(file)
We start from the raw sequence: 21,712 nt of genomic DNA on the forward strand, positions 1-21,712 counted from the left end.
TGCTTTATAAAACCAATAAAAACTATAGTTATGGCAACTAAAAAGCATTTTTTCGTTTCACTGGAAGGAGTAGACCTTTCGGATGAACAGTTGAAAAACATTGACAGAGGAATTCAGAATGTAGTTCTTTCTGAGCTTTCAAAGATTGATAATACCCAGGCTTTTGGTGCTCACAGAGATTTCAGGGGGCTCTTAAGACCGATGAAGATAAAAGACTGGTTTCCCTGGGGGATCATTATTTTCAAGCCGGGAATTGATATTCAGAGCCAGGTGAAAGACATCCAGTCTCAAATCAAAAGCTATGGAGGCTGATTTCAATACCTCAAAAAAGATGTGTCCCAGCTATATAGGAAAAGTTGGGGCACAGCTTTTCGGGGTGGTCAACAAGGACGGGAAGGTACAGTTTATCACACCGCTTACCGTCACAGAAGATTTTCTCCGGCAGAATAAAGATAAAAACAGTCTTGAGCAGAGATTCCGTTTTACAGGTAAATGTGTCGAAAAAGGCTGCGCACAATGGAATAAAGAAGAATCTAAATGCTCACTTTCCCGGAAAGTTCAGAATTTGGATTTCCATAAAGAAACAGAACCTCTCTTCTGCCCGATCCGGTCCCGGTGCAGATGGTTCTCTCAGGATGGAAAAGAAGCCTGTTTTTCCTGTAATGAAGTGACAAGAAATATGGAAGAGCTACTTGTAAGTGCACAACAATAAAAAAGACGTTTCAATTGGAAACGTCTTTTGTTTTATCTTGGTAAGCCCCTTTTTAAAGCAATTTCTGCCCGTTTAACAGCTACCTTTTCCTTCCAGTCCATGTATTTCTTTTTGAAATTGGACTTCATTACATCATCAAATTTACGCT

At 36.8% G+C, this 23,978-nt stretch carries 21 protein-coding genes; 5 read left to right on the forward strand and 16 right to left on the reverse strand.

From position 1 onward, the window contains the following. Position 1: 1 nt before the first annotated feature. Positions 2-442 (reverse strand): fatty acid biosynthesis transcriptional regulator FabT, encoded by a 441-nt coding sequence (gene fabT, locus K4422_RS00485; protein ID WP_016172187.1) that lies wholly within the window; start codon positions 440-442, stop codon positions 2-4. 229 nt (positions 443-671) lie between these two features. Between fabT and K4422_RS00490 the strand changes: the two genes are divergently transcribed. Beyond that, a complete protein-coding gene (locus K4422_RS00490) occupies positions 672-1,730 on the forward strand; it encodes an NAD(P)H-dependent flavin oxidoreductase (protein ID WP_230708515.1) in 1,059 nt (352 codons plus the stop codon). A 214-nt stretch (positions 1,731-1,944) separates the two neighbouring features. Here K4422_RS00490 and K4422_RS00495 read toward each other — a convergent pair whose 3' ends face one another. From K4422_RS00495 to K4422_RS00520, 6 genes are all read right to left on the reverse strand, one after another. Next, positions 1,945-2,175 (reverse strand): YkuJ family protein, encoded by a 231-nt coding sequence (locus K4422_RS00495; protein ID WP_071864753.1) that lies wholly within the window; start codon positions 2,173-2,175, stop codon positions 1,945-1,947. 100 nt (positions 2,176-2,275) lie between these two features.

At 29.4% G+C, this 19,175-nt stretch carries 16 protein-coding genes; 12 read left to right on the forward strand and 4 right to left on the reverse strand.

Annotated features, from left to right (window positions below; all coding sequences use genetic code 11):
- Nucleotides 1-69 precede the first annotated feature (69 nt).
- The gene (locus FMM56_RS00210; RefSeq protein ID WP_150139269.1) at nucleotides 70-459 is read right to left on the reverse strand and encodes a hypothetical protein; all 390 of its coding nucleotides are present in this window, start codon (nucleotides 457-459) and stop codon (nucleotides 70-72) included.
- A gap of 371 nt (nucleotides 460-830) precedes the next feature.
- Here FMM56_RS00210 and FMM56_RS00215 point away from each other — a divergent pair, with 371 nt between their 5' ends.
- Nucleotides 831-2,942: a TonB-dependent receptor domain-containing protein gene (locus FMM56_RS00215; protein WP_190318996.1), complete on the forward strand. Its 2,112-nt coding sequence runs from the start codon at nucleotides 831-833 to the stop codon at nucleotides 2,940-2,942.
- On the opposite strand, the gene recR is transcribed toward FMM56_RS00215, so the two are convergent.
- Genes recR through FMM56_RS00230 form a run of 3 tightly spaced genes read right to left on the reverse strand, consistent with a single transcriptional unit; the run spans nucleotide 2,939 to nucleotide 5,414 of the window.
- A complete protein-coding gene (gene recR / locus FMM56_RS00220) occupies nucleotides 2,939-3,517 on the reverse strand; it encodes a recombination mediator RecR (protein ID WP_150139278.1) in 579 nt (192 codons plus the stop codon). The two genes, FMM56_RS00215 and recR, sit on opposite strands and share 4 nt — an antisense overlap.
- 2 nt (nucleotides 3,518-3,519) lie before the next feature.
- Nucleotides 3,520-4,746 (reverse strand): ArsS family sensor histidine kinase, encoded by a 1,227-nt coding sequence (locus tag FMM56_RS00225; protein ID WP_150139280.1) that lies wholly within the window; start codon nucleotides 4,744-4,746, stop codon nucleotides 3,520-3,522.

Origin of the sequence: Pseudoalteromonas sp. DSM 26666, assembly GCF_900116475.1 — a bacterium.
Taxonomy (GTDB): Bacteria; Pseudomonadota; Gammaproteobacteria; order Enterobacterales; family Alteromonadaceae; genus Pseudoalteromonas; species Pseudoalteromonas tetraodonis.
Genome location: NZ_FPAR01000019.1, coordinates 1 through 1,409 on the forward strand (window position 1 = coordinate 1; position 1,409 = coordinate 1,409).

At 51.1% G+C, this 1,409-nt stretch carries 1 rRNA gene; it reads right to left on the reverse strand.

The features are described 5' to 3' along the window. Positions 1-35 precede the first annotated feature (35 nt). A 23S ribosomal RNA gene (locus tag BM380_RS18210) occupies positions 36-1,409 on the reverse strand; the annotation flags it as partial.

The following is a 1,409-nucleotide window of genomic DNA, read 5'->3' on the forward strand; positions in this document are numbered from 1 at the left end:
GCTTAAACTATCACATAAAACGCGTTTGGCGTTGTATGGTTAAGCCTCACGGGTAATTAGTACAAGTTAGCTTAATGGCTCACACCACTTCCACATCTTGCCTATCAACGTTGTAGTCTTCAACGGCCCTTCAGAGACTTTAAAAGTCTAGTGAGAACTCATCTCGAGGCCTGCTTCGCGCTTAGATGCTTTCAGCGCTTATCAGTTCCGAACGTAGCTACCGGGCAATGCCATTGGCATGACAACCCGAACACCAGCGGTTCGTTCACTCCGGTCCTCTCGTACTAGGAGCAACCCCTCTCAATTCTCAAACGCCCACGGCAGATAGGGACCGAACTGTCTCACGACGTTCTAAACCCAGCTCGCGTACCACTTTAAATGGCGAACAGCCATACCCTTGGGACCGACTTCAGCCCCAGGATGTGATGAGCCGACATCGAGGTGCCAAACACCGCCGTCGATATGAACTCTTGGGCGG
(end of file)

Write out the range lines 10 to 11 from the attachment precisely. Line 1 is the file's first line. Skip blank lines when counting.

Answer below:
- Here FMM56_RS00210 and FMM56_RS00215 point away from each other — a divergent pair, with 371 nt between their 5' ends.
- Nucleotides 831-2,942: a TonB-dependent receptor domain-containing protein gene (locus FMM56_RS00215; protein WP_190318996.1), complete on the forward strand. Its 2,112-nt coding sequence runs from the start codon at nucleotides 831-833 to the stop codon at nucleotides 2,940-2,942.